'A lack of political bravery': Edmonton council's police motion falls flat, experts say

Calls for dramatic changes to policing in Edmonton in the past few weeks fell mainly on deaf ears, two university professors told CBC News Tuesday. 

Public should be skeptical of creating task force to tackle racism, professor says

Thousands of people gathered at the Alberta Legislature June 5 to protest racism and police brutality. (Jordan Omstead/CBC)

Calls for dramatic changes to policing in Edmonton in the past few weeks fell mainly on deaf ears, two university professors told CBC News Tuesday. 

Monday, council approved a multi-part motion, which included taking out $11 million of the police budget over the next two years. 

University of Alberta associate law professor, Ubaka Ogbogu, said that move doesn't go nearly far enough. 

"It's a lack of political bravery," Ogbogu told CBC News Tuesday. "I think council, quite frankly, has failed all the activists and members of the community who made very clear demands supported by evidence as to what council should do." 

The city's estimated budget for police in 2021 was $389 million — up from this year's $373 million, which ultimately means it's not a cut, Ogbogu noted.

"You need your first step to be something that is deep, is incisive, gives a clear signal that you understand the philosophy that's driving the demand to defund the police." 

Ogbogu was one of nearly 150 people who addressed council directly during the public hearing that spanned several days starting on June 15.
Ubaka Ogbogu, associate professor of law at the University of Alberta, said council missed an opportunity to make meaningful changes to police. (Nathan Gross/CBC)

    Temitope Oriola, associate professor of sociology at the University of Alberta, agreed council's motion following presentations at the public hearing is disappointing. 

    "At best, it represents a tepid response," Oriola told CBC News Tuesday. "It draws on a familiar and historically well-used playbook, which is an excess of inquiries and boards and panels and so forth to examine or study what has already been studied to death." 

    Oriola, who spoke during a demonstration at the legislature June 5, is referring to council's decision to create a task force to address the issues. 

    "Every member of the public has the right to be skeptical any time a government, in response to a major existential crisis, responds with some kind of inquiry."

    Several councillors said they believe the most important part of the motion is creating a community safety and well-being task force.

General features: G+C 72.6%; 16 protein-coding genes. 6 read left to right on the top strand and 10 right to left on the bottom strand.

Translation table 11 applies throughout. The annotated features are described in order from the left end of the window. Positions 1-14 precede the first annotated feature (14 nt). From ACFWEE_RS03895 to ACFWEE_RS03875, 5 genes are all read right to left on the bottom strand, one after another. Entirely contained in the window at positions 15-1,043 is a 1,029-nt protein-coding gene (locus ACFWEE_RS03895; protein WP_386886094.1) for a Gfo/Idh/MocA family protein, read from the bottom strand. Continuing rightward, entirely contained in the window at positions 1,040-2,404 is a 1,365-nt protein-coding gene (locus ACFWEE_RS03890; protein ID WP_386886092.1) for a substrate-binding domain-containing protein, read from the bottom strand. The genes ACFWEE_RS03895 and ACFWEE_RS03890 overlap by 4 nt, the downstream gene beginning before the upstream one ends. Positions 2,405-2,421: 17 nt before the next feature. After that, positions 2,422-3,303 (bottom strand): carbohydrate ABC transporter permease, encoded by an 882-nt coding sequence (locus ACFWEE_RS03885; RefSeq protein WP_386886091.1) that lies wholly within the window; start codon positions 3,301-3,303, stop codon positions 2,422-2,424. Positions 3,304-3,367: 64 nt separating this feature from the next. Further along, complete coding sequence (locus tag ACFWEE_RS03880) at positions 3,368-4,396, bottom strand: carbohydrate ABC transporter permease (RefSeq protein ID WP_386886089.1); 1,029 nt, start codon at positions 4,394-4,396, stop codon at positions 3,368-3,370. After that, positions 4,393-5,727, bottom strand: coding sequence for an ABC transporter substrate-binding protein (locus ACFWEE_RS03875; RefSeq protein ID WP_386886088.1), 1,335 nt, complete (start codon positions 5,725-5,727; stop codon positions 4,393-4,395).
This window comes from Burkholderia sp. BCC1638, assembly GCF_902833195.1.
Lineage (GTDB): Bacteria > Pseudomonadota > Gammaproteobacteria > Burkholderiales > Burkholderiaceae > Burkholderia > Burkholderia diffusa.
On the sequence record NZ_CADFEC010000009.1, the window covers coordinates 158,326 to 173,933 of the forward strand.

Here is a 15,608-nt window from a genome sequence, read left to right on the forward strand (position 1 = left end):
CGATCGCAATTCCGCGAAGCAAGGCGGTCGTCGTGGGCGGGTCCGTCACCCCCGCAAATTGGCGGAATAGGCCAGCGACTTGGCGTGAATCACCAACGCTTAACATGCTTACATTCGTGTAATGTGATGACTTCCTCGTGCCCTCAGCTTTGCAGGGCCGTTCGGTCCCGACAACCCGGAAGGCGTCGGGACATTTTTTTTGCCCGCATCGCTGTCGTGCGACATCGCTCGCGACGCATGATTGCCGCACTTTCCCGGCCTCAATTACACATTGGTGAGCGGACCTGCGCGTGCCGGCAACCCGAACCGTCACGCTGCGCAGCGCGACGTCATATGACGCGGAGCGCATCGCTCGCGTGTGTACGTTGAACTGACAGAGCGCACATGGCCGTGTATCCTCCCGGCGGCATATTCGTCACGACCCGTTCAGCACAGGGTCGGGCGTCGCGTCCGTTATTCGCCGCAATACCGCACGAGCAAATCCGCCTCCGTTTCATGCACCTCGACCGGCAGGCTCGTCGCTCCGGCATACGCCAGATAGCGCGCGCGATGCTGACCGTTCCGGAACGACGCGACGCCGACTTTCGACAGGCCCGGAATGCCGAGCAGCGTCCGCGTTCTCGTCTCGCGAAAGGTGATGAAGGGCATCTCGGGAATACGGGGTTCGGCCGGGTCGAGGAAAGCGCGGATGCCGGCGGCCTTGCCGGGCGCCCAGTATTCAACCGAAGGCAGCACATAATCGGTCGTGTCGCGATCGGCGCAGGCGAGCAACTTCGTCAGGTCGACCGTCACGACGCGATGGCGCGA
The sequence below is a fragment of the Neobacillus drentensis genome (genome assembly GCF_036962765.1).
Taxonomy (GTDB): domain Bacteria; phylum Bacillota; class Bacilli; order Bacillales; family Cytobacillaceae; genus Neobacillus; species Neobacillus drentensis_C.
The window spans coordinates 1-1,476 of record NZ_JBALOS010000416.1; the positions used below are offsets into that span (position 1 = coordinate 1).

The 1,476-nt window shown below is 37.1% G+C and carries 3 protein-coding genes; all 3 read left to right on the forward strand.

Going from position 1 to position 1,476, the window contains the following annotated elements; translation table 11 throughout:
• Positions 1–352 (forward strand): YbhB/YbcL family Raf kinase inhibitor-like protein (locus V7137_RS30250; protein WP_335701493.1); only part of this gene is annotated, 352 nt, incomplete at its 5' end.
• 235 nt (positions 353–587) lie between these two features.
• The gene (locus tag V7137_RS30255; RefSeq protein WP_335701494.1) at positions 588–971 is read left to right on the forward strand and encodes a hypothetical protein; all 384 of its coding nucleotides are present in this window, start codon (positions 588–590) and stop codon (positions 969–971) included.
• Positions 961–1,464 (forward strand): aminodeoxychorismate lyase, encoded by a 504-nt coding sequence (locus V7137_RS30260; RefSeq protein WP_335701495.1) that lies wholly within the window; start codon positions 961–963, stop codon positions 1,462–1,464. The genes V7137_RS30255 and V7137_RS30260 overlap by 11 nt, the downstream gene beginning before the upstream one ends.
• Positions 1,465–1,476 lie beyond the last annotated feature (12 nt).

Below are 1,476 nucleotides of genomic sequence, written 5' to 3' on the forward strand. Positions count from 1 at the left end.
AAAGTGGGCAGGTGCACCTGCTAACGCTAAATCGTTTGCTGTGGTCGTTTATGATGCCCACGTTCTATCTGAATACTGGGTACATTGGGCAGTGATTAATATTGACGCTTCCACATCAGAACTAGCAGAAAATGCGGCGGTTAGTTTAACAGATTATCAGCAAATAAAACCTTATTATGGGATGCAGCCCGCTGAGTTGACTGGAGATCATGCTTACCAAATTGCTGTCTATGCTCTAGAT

City council is asking administration to report back in August with terms of reference and bylaw for the task force. 

    Coun. Aaron Paquette said there is still a lot of learning to do and society must have the courage to make changes.

    "What we've heard from the community, they're ready and willing," Paquette said Monday. "From what we've seen on council, there is some of that as well." 

    Police Chief Dale McFee said he supports a task force involving social agencies. 

    "When you get across multiple service providers and you stop worrying about who's paying the bill and that you're all measured on the same sort of outcomes, you can move mountains quickly," McFee said during a news conference Monday. 

    "It's never been done before, why?  Because it's hard, but it starts with using seed money to plant it."

    Ogbogu said he thinks the task force is a waste of time. 

    "I'm worried that this task force is going to be made up of members of the police and members of the community, including people who are not affected by police actions, he said. 

    "By the end of the day they're going to come up with something that I don't think is going to represent the heart of what activists want and what the community wants."

    Oriola insists the mayor and council can take a number of steps right away to transform the Edmonton Police Service, like putting an end to carding, which often targets Black and Indigenous people. 

    "We do not need a panel of citizens to do that."

    Oriola is calling for higher standards when recruiting police members, targeting university-educated people. 

    "A Grade 12 level of education is no longer sufficient for 21st century policing." 

    Currently, police have minimum entry qualifications, Oriola noted, and poor gender and ethnic composition, elements council has the ability to change immediately as well.